This is the only plausible law enforcement justification for the ATF’s decision to knowingly allow the transfer of firearms into the hands of the Mexican cartels. The goal was to gather intelligence on the criminal networks responsible for smuggling guns – and drugs – to and from Mexico. It’s important to note here that Fast and Furious was actually part of a multi-agency task force focused on Organized Crime Drug Enforcement, the OCDETF, funded and overseen by the Department of Justice. The operation wasn’t just linked to the Administration’s drug enforcement strategy by a series of documents, it was funded and overseen by an agency task force focused on bringing down the Mexican drug cartels.
It should come as no surprise then that the ATF tactic which is at the heart of this scandal, gun-walking, is derived from a law enforcement technique much more commonly used to prosecute drug dealers. The law enforcement term for intentionally allowing contraband into criminal hands for the purpose of gathering evidence is a controlled delivery. With one notable exception, the ATF’s actions under Fast and Furious conform perfectly to the textbook definition of an international controlled delivery:
The term is defined as: the technique of allowing illicit or suspect consignments of firearms, ammunition, explosives, and other related materials to pass out of, through, or into the territory of one or more states, with the knowledge and under the supervision of their competent authorities, with a view to identifying persons involved in the commission of offenses…
This was the stated goal behind Fast and Furious, to “identify, investigate, and eliminate the sources of illegally trafficked firearms.” Allowing these firearms to cross the border into Mexico was the tactic employed to achieve it. In other words, these were controlled deliveries, or perhaps more accurately un-controlled deliveries since, clearly, the guns did not remain “under the supervision of their competent authorities.” In any case, this is the only legal justification for any government authority to knowingly and lawfully allow the sale or transfer of any illicit material, especially across international borders.
At this point, the direct line between the tactics employed by the ATF under Fast and Furious and the White House and DOJ strategy which spawned the operation should be pretty clear. This started with a goal set by the President; was quickly translated into a detailed strategy overseen by the new White House drug czar, Gil Kerlikowske; and then in a matter of months was put into action by the DOJ/ATF with Fast and Furious, and no doubt other operations that have not received the same attention. The DOJ’s announcements on Project Xcellerator and Project Coronado are just two examples of the type of results the top brass no doubt hoped to achieve with Fast and Furious. But that all changed with the death of agent Terry in December 2010.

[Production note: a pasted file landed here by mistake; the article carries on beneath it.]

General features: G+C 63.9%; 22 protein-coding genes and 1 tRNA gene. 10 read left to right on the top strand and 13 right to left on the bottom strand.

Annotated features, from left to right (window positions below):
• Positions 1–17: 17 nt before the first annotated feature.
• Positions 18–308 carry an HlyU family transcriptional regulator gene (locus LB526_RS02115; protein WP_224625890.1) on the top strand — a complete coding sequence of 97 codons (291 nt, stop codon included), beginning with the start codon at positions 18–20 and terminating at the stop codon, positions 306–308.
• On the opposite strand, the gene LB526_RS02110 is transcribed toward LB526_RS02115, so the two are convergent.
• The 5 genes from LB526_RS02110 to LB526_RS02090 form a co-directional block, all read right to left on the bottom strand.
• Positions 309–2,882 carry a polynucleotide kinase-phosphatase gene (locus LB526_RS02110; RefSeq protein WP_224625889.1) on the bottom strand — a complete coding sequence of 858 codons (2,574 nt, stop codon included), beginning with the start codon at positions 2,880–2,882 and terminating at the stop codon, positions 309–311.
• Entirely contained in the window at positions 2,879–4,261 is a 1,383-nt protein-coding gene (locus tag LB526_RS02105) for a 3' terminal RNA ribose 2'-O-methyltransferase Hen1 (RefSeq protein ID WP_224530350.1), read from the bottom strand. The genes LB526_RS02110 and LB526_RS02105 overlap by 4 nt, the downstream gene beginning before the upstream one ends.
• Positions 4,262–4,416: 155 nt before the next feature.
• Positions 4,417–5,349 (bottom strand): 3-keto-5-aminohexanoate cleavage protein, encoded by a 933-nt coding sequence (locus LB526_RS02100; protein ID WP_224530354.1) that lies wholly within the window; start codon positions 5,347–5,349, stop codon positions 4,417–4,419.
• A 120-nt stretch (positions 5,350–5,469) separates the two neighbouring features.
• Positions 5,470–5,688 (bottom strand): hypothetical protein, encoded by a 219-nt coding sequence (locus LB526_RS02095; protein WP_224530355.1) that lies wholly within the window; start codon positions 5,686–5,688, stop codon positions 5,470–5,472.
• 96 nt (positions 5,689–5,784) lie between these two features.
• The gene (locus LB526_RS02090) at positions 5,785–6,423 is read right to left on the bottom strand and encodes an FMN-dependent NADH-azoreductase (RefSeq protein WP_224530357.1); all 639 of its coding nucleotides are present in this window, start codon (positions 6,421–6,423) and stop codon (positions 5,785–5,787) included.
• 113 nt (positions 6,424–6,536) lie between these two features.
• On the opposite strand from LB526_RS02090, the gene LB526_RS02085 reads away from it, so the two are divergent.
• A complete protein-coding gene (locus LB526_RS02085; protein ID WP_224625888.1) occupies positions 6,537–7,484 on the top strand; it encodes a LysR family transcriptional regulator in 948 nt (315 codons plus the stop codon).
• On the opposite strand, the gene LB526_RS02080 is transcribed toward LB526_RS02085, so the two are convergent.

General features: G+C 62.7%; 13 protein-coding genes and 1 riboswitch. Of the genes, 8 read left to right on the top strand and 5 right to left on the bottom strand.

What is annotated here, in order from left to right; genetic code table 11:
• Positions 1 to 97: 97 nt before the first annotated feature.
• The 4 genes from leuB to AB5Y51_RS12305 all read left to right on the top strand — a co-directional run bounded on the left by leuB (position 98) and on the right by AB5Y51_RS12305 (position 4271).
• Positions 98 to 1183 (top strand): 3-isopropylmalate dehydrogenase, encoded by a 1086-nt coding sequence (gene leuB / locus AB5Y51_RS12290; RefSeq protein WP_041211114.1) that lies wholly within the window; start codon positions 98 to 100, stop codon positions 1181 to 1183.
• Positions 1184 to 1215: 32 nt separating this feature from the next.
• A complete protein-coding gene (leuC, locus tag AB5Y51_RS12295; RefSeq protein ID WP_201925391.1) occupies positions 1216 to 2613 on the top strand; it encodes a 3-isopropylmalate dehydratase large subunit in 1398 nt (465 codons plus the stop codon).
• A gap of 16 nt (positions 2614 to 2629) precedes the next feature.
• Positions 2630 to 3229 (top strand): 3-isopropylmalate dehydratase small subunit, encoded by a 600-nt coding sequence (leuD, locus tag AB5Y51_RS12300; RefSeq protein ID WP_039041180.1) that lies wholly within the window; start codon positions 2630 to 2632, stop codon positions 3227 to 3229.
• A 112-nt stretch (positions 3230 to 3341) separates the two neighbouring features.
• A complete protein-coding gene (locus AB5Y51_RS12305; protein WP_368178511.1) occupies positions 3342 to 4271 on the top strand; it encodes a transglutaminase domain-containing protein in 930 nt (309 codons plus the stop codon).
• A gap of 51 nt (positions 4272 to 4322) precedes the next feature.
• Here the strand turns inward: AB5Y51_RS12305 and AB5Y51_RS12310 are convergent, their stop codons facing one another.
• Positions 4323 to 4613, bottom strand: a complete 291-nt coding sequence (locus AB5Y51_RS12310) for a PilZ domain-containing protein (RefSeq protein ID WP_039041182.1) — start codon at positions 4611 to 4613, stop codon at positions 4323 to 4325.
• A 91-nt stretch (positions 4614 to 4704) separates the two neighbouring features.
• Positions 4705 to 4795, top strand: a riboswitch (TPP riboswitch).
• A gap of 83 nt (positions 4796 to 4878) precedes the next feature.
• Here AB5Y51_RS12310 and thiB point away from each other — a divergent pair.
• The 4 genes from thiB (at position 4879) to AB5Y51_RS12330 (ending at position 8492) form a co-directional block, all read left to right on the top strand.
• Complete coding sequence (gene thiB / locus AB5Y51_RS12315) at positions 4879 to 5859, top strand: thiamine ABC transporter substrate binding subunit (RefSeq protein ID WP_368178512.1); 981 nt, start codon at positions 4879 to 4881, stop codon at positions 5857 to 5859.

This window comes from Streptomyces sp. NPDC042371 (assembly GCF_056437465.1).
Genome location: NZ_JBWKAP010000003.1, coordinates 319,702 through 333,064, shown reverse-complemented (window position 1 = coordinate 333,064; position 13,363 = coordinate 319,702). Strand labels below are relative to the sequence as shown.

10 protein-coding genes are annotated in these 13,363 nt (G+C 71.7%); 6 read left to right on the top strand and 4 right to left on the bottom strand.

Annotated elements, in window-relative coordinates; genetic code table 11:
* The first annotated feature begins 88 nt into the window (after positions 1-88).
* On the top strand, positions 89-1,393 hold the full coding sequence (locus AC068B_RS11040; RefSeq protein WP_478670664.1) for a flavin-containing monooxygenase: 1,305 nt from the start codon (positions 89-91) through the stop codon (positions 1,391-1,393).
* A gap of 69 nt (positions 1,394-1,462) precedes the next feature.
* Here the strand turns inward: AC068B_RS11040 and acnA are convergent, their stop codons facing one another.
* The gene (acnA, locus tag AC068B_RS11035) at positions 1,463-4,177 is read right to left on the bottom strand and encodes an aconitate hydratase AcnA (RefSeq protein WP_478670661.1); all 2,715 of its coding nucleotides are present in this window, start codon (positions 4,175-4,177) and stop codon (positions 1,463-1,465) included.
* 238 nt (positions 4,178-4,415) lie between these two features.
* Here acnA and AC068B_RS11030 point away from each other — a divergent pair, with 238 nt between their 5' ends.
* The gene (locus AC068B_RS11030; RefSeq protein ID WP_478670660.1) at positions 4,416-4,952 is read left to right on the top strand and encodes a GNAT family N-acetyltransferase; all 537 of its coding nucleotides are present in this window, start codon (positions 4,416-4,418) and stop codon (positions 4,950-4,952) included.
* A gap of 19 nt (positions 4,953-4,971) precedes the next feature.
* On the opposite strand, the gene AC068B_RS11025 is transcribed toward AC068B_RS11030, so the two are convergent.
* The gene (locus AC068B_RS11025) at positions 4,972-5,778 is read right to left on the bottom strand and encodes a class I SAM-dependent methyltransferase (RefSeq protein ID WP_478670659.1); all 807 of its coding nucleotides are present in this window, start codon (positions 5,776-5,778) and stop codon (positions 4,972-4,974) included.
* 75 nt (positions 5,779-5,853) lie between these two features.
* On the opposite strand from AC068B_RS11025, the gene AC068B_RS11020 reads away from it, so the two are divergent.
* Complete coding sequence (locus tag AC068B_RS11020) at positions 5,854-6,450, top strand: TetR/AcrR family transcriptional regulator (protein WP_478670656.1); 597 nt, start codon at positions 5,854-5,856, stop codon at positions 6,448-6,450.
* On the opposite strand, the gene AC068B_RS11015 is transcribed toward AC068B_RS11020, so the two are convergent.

The facts seem indisputable on this, but one question still remains: did Eric Holder, Janet Napolitano, Gil Kerlikowske, or anyone else within the upper levels of the Administration know the ATF was going to implement their strategy by allowing the illegal purchase and transfer of firearms? In other words, did they tacitly if not explicitly approve of the use of controlled deliveries, or gun walking, by the ATF to achieve the Administration’s goals?
A document which has not previously come to light in the context of this story strongly suggests that the answer to both of these questions is “yes”, and that the idea for the operation itself may even have originated directly from the White House. In a statement by Gil Kerlikowske on June 5, 2009 announcing the Southwest Border strategy (published in a document subsequently removed from the White House web site) he said the following (emphasis added):
We won’t beat back this tough challenge through border interdiction alone. The best way to partner with President Calderon and the Mexican authorities is to gain a deep understanding of the traffickers’ operations. That means we have to collect, analyze, and disseminate vast quantities of information, invest the time in complex investigations, use all of the legal investigatory tools available to us, and conduct operations such as controlled deliveries of drugs, money, and weapons which enable us to see deeply into drug trafficking organizations.
This is Fast and Furious in a nutshell, outlined by a direct adviser to President Obama three months before the program even existed. It was a DOJ/ATF sanctioned transfer of firearms to known criminals in order to “see deeply into” the networks responsible for trafficking guns into Mexico. A tactical implementation of the anti-cartel strategy published by Kerlikowske’s office within the White House, and formulated with the direct participation of Eric Holder and Janet Napolitano, in response to President Obama’s directive. This was a major law enforcement focus for the Administration, with Holder and Napolitano also participating in the event launching the Southwest Border strategy.
From the outset of this scandal observers have questioned how a decision as monumental as allowing guns to walk into Mexico, with such obvious diplomatic and national security implications, could have been made without explicit approval from the highest levels of our government. It simply defies belief that such a decision would be made by agents in the field. But what if not only the underlying strategy, but also the decision to allow the gun-walking tactic itself, was directed by the White House and/or the DOJ? The evidence presented here is clearly suggestive of that possibility, and would go a long way towards explaining the delaying tactics, and the false or misleading statements put out by officials from the DOJ and ATF in response to the congressional investigation. The cover-up in other words, with Eric Holder’s potential perjury being the most recent and glaring example.
The shame of it is that there is actually a lot to commend in the Administration’s strategy for dealing with the Mexican cartels, and in the speed with which they put this strategy into action. Few would disagree that government resources should be directed at rooting out the drug cartel networks and prosecuting higher level conspirators, and gathering intelligence is undoubtably the most effective way to do this. But things must have been moving too fast, and too furious, given the irresponsible and ultimately tragic decision to allow guns to disappear into the hands of known criminals. It’s well past time for those ultimately responsible for this operation to accept the consequences for their actions.
Category: Crime & the Law |